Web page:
Background: In the absence of thrombolytic therapy, patients with non-Q-wave myocardial infarction (MI) have previously been shown to have lower long-term mortality rates than patients with Q-wave MI. The goal of our study was to examine the angiographic and clinical differences between non-Q-wave MI and Q-wave MI in patients with ST elevation MI (STEMI) in the era of thrombolytic and combination therapy of thrombolytics plus glycoprotein IIb/IIIa inhibitors. Methods: Angiography was performed 90 minutes after thrombolytic administration in the Thrombolysis in Myocardial Infarction (TIMI) 14 trial. The development of a non-Q-wave MI was assessed on electrocardiogram performed at the time of hospital discharge. Angiographic findings were assessed at an angiographic core laboratory by blinded investigators. Results: The qualifying episode of ST elevation developed into a non-Q-wave MI in 36% of patients (315/878) and into a Q-wave MI in 64% of patients (563/878). In patients in whom non-Q-wave MI developed, the rate of TIMI grade 3 flow was higher, peak creatine kinase level was lower, mean left ventricular ejection fraction was greater, corrected TIMI frame counts (CTFCs) were lower (ie, faster blood flow), and chest pain duration after thrombolytic administration was shorter. Patients in whom non-Q-wave MI developed less frequently underwent a percutaneous coronary intervention (PCI), and when they did, they had faster post-PCI CTFCs and higher rates of post-PCI TIMI grade 3 flow. Patients in whom a non-Q-wave MI developed had lower rates of severe recurrent ischemia. There were no differences in 30-day or in-hospital mortality rates or recurrent MI between patients with Q-wave MI and patients with non-Q-wave MI. Conclusion: After thrombolytic therapy in STEMI with or without abciximab, ejection fractions were higher, the duration of ischemia was shorter, and coronary blood flow at both 90 minutes and after PCI was faster in patients who sustained non-Q-wave MI than in patients who sustained Q-wave MI. No differences in mortality or recurrent MI rates were detected in patients who sustained a Q-wave MI and patients in whom a Q-wave MI did not evolve in the modern thrombolytic era.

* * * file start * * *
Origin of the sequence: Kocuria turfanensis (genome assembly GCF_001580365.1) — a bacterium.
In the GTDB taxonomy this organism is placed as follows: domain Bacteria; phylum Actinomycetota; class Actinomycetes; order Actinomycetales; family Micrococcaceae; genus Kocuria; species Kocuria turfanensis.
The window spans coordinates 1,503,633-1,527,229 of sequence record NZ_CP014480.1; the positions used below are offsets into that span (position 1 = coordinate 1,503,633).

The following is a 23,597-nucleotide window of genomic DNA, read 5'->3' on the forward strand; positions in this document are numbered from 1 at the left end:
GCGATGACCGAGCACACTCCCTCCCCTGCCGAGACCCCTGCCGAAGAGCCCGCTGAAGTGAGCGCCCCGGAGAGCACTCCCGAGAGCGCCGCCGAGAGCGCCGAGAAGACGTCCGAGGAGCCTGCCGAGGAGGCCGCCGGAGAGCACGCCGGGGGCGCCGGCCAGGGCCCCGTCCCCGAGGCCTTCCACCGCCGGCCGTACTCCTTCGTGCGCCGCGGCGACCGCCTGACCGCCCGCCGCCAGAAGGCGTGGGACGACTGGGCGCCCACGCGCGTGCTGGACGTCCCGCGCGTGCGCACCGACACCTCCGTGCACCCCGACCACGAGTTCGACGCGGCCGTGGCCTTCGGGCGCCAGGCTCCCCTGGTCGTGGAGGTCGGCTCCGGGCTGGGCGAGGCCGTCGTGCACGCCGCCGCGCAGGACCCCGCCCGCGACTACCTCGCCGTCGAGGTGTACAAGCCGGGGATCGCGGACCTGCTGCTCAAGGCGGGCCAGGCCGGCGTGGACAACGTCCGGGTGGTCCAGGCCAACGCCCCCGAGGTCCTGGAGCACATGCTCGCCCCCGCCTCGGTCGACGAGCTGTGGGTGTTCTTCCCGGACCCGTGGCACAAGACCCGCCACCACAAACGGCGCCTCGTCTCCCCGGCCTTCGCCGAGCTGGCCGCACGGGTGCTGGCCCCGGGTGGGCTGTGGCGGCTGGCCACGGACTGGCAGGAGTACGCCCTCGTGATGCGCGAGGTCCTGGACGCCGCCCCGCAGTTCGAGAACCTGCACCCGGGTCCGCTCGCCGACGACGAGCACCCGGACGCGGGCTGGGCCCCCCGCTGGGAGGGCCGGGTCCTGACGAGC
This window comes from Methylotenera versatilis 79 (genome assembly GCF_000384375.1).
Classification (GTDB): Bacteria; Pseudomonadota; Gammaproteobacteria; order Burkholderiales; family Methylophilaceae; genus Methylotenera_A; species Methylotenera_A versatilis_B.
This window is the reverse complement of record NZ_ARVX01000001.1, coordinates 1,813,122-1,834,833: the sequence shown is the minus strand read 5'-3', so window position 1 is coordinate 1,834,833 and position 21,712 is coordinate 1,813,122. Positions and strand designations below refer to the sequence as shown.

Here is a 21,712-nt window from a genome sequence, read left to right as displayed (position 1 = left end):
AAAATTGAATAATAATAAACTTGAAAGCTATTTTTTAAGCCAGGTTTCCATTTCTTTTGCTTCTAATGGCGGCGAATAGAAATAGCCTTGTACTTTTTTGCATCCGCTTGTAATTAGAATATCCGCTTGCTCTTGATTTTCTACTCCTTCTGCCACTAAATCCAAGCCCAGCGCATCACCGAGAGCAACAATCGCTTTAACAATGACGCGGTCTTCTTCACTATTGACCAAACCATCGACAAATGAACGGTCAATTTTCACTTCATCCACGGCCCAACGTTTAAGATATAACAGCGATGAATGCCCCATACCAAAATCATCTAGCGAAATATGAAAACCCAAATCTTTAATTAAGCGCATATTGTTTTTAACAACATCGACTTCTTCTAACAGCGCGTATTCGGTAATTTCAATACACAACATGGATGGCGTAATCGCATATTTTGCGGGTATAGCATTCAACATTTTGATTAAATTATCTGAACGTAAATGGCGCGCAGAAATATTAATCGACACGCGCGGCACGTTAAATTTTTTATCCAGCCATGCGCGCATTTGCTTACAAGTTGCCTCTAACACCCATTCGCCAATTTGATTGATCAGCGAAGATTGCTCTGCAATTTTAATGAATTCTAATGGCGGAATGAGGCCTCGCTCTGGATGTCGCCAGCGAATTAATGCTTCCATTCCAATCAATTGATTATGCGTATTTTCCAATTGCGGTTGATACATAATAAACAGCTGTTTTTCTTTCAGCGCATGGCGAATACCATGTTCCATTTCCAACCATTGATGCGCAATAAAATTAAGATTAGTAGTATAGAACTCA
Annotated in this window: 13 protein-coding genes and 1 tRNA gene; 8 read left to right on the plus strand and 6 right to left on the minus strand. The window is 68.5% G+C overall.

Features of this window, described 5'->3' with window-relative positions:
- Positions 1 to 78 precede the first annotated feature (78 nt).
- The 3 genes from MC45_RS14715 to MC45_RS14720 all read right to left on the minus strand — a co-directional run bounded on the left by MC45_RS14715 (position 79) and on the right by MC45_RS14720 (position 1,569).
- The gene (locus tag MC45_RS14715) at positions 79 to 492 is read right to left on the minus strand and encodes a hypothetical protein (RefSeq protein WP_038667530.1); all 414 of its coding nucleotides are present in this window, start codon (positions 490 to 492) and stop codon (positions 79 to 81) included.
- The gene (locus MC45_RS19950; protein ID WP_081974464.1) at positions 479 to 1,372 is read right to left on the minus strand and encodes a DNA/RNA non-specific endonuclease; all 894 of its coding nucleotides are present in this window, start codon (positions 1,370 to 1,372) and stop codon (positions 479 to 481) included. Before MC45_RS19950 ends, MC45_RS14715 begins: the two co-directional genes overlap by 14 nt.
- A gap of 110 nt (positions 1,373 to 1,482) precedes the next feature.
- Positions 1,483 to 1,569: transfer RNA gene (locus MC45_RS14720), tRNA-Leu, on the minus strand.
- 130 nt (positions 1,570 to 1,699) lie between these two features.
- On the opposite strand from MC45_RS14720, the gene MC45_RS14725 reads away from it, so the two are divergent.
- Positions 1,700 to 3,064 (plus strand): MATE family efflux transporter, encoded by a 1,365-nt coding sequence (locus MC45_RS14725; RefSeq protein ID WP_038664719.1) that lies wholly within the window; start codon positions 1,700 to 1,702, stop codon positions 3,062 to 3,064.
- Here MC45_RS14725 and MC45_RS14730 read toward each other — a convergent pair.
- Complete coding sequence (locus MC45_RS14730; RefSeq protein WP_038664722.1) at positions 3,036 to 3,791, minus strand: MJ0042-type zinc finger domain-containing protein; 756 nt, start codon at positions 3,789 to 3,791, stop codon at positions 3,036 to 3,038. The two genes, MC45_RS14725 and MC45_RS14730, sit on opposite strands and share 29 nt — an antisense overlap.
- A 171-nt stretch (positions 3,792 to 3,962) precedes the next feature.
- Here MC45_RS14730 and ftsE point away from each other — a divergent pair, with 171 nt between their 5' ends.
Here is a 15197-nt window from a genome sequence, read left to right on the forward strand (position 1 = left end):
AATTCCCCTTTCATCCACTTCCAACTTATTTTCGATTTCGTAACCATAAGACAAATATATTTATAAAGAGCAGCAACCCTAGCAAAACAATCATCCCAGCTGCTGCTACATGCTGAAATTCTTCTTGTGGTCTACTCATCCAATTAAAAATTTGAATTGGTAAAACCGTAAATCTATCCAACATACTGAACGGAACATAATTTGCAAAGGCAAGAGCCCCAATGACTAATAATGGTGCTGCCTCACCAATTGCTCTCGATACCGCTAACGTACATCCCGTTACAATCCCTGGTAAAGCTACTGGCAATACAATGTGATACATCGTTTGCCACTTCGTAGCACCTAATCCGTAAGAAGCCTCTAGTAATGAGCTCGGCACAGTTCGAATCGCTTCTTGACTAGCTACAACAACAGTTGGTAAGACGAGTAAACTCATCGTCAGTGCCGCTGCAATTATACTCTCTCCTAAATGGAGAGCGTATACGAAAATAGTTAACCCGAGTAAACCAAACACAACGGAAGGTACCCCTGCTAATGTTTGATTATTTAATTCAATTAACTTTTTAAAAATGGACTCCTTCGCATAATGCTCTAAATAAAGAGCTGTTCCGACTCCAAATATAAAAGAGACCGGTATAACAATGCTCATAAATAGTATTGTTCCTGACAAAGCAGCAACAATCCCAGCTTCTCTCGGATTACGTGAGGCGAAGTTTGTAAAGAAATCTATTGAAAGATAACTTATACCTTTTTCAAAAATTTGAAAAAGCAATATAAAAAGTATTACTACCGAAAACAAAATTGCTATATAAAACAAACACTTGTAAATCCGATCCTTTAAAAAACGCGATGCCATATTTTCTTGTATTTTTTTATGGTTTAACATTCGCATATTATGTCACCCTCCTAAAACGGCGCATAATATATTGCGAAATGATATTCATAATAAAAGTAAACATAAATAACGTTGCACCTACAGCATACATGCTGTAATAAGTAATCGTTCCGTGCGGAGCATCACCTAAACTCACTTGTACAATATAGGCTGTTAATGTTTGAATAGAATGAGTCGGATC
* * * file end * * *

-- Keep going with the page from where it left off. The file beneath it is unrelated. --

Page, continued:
ASJC Scopus subject areas
- Cardiology and Cardiovascular Medicine